Business

INVESTMENT SUMMIT: Windsor Framework 'something to be celebrated' says Lord Johnson

Department for Business and Trade Minister Lord Johnston (second left) pictured at Ionic Technologies’ Belfast operation with (from left) Lauren O’Neill (Ionic Technologies), Daryl Jane Hinchliffe (Ionic Technologies) and Tim Harrison (managing director Ionic Rare Earths). Picture: Darren Kidd/Press Eye
Department for Business and Trade Minister Lord Johnston (second left) pictured at Ionic Technologies’ Belfast operation with (from left) Lauren O’Neill (Ionic Technologies), Daryl Jane Hinchliffe (Ionic Technologies) and Tim Harrison (managin Department for Business and Trade Minister Lord Johnston (second left) pictured at Ionic Technologies’ Belfast operation with (from left) Lauren O’Neill (Ionic Technologies), Daryl Jane Hinchliffe (Ionic Technologies) and Tim Harrison (managing director Ionic Rare Earths). Picture: Darren Kidd/Press Eye

THE Windsor Framework “is something to be celebrated”, the UK’s Investment Minister Lord Johnson said in Belfast as the city prepares to host a major investment summit.

“Everyone sees the enormous opportunity of being able to trade very freely with the European Union, but also being able to settle into the UK's more advantageous fiscal, tax and legislative environment,” he told journalists.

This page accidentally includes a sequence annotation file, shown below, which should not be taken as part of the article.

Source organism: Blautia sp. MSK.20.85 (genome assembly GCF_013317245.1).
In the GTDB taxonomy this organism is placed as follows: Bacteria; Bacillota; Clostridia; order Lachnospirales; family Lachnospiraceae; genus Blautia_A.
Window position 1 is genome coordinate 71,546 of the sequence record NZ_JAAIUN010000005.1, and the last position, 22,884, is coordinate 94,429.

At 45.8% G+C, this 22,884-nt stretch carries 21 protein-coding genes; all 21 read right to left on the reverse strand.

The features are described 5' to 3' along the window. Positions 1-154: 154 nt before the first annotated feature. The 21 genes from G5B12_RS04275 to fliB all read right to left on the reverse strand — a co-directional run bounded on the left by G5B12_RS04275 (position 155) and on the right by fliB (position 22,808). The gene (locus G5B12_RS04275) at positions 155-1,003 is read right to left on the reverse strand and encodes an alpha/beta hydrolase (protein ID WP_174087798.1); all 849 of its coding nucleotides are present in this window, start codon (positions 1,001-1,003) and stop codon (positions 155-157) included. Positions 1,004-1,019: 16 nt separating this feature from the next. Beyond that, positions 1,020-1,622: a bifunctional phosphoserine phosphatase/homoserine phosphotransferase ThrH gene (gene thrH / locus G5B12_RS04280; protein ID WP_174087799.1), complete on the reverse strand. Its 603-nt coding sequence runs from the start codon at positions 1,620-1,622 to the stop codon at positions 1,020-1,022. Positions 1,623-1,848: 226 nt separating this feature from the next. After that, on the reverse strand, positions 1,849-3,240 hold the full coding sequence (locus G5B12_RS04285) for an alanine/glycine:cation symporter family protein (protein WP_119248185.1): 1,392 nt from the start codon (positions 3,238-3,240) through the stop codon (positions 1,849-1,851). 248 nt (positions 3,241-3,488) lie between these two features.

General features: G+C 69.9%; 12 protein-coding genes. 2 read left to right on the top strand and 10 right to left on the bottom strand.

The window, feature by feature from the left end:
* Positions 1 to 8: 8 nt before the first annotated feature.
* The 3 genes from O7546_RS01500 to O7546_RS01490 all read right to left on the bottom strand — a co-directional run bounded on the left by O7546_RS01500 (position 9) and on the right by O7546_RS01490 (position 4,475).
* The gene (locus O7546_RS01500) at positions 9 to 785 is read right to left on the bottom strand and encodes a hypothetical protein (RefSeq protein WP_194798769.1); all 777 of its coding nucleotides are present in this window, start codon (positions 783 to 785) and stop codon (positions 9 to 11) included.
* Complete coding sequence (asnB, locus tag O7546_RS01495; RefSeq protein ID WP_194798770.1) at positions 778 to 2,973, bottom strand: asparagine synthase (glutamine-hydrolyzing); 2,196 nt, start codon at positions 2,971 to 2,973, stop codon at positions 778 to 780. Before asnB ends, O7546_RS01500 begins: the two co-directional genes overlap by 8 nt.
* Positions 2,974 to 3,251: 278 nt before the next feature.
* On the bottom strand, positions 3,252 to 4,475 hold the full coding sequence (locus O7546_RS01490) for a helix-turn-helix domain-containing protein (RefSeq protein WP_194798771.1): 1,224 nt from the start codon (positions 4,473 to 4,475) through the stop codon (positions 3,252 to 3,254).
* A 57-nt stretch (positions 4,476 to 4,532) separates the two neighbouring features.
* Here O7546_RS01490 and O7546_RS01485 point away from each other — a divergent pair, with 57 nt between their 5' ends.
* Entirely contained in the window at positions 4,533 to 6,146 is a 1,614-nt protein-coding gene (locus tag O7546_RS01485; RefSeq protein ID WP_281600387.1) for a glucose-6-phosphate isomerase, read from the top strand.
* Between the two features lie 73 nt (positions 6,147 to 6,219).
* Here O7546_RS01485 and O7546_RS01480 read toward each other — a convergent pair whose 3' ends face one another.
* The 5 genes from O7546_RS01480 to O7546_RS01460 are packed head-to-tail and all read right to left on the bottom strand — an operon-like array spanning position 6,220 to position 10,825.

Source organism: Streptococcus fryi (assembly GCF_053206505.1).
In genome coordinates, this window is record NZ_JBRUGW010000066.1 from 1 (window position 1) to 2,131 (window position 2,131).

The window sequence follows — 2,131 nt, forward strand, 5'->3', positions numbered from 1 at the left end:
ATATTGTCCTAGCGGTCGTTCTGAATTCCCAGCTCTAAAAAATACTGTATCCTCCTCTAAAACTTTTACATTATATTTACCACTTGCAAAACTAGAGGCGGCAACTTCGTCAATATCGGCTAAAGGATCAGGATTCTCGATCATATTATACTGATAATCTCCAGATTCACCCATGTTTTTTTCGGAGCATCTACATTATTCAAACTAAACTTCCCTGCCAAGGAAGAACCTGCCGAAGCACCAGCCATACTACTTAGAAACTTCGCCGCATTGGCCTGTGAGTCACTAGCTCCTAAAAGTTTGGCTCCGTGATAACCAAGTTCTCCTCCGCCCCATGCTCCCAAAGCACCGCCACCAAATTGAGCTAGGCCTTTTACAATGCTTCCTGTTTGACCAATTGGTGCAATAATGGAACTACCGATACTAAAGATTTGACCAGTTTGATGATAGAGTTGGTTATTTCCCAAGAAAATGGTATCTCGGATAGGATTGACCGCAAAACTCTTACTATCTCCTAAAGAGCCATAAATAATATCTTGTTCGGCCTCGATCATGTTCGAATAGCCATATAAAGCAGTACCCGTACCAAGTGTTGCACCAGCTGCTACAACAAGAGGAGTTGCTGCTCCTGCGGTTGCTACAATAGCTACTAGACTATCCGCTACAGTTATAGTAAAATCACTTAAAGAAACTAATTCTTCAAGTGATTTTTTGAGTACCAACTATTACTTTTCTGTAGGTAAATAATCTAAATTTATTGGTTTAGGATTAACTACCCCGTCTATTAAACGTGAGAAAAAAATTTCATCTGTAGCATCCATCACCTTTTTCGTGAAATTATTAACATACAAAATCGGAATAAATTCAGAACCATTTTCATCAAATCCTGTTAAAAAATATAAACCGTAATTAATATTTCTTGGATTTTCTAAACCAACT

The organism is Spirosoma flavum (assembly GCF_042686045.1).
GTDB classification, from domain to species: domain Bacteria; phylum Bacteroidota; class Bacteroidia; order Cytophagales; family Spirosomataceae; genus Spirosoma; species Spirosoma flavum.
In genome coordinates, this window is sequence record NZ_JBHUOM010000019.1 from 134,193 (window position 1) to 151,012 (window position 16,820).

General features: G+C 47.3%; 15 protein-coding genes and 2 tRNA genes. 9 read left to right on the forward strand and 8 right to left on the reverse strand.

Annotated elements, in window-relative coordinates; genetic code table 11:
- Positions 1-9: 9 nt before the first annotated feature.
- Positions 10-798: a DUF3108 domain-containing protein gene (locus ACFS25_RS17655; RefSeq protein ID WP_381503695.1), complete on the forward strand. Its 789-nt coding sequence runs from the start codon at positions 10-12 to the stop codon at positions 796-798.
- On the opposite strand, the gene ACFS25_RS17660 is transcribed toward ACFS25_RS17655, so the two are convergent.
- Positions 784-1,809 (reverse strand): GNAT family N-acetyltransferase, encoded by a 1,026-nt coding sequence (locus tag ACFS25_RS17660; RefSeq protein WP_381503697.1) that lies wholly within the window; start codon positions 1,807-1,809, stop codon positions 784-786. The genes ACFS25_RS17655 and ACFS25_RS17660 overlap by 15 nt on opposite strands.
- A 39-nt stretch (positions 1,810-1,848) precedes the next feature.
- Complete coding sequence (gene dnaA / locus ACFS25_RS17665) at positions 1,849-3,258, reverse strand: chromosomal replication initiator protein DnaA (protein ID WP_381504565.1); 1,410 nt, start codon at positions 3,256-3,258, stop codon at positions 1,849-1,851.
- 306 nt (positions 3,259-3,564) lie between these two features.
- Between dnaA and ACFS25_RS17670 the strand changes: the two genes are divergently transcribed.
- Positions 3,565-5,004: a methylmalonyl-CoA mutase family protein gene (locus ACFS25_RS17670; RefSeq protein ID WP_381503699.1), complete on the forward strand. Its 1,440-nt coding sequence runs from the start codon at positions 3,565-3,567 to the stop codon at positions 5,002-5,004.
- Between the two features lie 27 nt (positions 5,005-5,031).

“One of the biggest opportunities for businesses - particularly if they are involved in manufacturing goods - is to base themselves in Northern Ireland.

“The Windsor Framework is a highly complex and very sensitive process, and we really should celebrate its merits.

“It is a hugely important business environment setting framework that allows people to see the opportunities and then explore beyond that point,” he added.

Lord Johnson, who spent more than 25 years in financial services, was speaking at Ionic Technologies, where the clean tech pioneer announced plans to create up 100 jobs at a new magnet recycling plant in Belfast harbour estate.

Acquired last year by Australian multinational Ionic Rare Earths, the company has developed a revolutionary new technique to recycle permanent magnets, by reusing the geopolitically sensitive and now rare earth elements and making them available for developing new domestic supply chains.

Ionic, which spun out from Queen's University Belfast, was confirmed as the largest recipient in the first phase of a £15 million government fund.

It will use the funding to scale up production of the rare earths needed to manufacture those renewable energy technologies.

Ionic's general manager Thomas Kelly said: “We are demonstrating that our patented process can establish sustainable, sovereign and secure rare earth supply chains by recycling end-of-life magnets, creating an opportunity for the UK to export these strategic raw materials globally.

“With Northern Ireland in the spotlight during this week's Investment Summit, led by Lord Johnson, we are ready to showcase and promote our innovative technology and global potential.”

Tim Harrison, managing director of Ionic Rare Earths, is among more than 120 international delegates attending the investment summit at ICC Belfast.